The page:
"By the way," her friend looked back over her shoulder, catching Agatha's still muddled attention. "You talk in your sleep."
Zeetha smiled when she said it, the look cheerfully lascivious.
Oh? Agatha thought.
Agatha felt a hot blush jumped into her cheeks at her friend's words. Zeetha just laughed, her eyes knowing, before sauntering across the room.
Wanting to get away from her friend's innuendo, Agatha jumped up from the cot and moved quickly toward the food. The movement, though, seemed to be too much for her exhausted body. It only took a few steps to feel a deep soreness radiating from what felt like everywhere between her ribs and her knees. A ghost of a thought whispered some of the warm, spine-tingly things that could have caused that ache, and another blush bloomed across her cheeks.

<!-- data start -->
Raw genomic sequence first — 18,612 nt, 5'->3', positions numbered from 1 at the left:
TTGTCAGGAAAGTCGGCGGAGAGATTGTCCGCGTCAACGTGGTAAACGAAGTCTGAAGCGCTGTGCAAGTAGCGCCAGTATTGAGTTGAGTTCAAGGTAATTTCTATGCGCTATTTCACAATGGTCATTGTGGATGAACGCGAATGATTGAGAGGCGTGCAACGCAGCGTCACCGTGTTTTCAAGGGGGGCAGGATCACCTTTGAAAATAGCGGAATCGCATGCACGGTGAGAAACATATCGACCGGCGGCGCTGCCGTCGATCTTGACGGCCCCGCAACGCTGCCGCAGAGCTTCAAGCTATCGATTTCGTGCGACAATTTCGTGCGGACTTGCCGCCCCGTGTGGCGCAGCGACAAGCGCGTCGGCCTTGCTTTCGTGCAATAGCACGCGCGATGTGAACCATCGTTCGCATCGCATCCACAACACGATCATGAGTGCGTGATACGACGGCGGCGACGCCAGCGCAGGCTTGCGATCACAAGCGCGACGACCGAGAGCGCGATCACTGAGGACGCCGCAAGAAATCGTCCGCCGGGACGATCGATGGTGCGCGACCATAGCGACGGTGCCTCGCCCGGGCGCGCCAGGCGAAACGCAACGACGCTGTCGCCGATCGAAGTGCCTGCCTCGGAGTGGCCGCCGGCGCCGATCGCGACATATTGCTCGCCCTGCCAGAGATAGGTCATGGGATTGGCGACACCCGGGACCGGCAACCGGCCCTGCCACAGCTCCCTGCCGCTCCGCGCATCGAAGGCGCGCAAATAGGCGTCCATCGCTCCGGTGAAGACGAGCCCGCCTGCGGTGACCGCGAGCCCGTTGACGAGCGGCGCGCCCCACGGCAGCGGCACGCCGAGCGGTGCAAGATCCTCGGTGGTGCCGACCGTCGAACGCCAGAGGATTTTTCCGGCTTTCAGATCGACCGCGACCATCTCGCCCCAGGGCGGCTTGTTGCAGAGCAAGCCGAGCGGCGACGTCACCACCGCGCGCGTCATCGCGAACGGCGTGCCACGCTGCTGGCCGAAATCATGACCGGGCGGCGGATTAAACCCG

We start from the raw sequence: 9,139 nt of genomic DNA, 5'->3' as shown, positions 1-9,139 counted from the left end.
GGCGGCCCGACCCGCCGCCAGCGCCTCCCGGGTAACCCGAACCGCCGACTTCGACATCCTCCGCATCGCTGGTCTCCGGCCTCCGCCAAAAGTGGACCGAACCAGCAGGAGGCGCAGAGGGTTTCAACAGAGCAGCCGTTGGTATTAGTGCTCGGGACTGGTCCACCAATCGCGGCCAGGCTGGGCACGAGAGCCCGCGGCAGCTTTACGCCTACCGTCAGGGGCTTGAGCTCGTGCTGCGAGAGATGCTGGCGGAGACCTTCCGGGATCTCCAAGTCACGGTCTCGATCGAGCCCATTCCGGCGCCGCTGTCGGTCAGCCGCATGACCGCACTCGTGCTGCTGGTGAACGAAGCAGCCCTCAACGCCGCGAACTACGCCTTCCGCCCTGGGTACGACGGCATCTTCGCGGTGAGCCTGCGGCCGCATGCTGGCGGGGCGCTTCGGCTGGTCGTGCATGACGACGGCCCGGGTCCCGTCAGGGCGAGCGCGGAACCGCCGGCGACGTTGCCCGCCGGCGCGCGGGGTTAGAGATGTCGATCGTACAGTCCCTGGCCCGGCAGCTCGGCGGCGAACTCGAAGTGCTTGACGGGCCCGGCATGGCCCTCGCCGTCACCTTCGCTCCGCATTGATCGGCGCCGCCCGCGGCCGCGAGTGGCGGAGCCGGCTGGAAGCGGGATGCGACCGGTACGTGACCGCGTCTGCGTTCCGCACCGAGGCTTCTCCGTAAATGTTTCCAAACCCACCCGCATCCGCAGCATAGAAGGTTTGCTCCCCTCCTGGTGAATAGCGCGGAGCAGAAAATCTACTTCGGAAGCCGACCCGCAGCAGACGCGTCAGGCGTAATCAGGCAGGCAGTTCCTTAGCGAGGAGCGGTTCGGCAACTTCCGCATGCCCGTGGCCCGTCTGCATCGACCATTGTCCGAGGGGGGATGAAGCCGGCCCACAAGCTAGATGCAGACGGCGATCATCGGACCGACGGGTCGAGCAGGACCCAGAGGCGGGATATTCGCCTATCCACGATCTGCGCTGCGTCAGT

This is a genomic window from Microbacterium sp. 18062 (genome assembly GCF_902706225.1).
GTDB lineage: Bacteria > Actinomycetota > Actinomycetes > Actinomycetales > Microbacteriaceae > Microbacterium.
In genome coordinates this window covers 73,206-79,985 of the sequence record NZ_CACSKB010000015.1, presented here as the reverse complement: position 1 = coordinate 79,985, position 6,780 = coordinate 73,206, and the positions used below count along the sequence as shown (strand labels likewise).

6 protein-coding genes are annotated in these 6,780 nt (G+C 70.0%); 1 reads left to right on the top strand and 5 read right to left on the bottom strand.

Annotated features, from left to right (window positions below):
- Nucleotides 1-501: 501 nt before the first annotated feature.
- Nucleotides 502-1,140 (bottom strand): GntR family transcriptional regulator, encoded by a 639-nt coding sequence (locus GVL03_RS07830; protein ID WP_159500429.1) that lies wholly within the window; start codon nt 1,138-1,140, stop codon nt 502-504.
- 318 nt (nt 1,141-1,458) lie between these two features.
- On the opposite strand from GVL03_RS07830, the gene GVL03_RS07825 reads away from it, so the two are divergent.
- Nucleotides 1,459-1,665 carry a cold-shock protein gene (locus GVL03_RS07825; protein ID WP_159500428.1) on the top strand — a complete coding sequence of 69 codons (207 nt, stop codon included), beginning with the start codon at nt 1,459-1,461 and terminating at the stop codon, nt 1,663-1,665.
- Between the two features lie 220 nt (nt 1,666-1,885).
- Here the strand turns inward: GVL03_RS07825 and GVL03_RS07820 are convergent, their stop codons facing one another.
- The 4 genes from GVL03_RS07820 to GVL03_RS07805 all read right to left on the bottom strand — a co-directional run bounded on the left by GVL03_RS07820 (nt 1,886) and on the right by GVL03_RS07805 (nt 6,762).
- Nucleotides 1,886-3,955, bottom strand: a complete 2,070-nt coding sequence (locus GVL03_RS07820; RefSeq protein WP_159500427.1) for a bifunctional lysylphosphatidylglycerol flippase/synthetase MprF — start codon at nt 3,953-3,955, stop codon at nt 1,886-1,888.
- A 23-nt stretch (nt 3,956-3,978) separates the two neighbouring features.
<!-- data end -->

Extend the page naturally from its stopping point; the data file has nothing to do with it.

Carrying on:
"Sore, sweetheart?" Zeetha asked with a smile, suddenly standing beside her.
Agatha looked at her friend sharply, her brain struggling to reconcile with reality.
"You were kicking and… um," Zeetha arched a suggestive eyebrow. "...shifting a lot in your sleep. I'm surprised you didn't pull something…"
Without thinking, Agatha reached out an irritated hand and swatted at nothing. Sure, she'd hoped Zeetha's head would have been there, but she'd known perfectly well it wouldn't. Long before she'd swung Zeetha was already skipping away, snickering all the way to the orange juice. Adjusting her coat with an irritated tug, Agatha made it to the breakfast spread, and proceeded to eat like she hadn't eaten properly in a week. She groaned a little when she realized that that wasn't too far from the truth.